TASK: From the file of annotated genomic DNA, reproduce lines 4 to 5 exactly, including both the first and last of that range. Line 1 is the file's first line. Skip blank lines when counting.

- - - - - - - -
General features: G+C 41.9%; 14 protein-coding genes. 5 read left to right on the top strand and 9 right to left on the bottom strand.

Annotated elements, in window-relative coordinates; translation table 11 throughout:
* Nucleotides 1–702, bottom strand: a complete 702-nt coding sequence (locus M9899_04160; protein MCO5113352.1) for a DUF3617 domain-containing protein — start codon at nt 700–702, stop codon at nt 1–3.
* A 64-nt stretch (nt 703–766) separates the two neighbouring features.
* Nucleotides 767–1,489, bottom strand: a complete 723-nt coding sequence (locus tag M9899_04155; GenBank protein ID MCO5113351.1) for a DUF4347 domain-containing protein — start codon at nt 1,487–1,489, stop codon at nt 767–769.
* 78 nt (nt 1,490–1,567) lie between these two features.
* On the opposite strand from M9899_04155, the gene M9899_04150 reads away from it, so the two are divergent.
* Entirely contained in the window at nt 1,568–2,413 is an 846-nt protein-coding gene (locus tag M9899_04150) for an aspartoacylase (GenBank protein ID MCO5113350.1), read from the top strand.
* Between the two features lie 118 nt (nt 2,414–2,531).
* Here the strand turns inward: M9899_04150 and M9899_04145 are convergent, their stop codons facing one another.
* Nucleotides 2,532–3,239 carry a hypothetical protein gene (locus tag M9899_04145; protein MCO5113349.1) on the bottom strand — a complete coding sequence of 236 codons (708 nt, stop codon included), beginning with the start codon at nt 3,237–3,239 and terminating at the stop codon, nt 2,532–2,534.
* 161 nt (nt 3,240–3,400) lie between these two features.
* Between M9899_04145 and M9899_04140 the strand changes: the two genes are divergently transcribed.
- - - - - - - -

* A 64-nt stretch (nt 703–766) separates the two neighbouring features.
* Nucleotides 767–1,489, bottom strand: a complete 723-nt coding sequence (locus tag M9899_04155; GenBank protein ID MCO5113351.1) for a DUF4347 domain-containing protein — start codon at nt 1,487–1,489, stop codon at nt 767–769.